THE VIGOR OF THE ARTHURIAN LEGENDS
"No little thing shall be
The gentle music of the bygone years,
Long past to us with all their hopes and fears."
WILLIAM MORRIS, The Earthly Paradise.1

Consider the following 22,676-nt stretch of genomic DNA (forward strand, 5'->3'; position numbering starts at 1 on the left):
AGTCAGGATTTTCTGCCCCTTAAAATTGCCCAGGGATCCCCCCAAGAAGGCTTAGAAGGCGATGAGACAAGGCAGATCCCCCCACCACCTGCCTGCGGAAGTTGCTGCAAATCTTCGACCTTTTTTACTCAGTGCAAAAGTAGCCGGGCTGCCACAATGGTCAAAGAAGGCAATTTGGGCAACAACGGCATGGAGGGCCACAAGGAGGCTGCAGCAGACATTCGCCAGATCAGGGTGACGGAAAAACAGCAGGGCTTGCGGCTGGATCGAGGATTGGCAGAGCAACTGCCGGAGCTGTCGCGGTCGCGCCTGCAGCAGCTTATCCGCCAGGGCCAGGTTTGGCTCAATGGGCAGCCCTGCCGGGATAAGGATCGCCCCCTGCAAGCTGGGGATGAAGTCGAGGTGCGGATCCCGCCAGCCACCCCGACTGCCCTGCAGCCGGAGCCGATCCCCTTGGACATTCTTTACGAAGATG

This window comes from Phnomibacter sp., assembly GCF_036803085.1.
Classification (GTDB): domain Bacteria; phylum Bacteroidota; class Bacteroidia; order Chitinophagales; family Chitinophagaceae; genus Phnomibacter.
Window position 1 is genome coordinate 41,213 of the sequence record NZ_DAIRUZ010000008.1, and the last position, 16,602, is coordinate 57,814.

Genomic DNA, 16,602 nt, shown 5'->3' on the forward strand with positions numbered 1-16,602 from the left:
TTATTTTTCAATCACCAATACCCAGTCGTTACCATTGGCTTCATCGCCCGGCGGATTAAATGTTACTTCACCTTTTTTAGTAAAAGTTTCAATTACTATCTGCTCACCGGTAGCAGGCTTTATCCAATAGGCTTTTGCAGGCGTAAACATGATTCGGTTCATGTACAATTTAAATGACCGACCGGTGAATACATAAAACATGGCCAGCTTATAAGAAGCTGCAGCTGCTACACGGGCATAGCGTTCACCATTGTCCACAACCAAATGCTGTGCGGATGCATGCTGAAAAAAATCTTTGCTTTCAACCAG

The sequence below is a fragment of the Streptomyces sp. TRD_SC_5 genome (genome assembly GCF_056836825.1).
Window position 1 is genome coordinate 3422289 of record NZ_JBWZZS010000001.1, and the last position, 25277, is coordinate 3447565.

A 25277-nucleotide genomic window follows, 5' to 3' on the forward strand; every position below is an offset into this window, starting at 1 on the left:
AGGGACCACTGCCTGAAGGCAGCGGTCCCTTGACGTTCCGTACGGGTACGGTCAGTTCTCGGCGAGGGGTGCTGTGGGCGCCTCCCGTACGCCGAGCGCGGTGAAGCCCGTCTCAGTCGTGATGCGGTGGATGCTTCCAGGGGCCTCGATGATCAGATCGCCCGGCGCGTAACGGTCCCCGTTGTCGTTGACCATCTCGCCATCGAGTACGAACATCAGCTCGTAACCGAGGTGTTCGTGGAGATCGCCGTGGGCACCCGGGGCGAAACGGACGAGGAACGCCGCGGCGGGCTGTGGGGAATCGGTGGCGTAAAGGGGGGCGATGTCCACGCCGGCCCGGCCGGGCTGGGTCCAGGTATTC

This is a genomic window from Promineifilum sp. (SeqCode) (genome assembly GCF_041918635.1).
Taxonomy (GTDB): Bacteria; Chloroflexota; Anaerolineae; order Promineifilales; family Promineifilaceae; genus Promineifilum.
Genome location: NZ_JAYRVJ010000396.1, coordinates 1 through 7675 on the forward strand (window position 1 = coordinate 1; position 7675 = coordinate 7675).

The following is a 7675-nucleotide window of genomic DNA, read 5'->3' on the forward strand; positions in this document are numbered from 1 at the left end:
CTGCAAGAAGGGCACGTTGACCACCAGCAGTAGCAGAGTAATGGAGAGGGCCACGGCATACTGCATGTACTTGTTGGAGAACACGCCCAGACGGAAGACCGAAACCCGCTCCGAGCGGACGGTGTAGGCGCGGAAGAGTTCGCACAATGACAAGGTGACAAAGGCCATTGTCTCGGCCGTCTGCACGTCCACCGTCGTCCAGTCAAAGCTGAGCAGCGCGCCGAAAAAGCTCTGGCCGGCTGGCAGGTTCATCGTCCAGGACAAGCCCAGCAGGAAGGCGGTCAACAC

MR. KIPLING'S three-decker has not been the only means of transportation during the last century to the Islands of the Blest, nor Mr. Kipling the only writer who has felt that something else than modern Science is necessary to take us thither. His "ram-you-damnyou liner" is highly convenient in getting us to our destination quickly; and one on its decks is hardly less sensible of the wonders of this world than a mariner sailing into the unknown Atlantic with Columbus, or returning to the shores of Devon with Drake, after the first voyage of an Englishman round the world. Then, too, the scores of travellers comfortably stretched in their steamer-chairs, going thousands of miles merely for pleasure, or because their business interests may lie in what were once provinces of the Roman Empire, as well as in lands undreamt of while that empire still endured, --these travellers are almost as____________________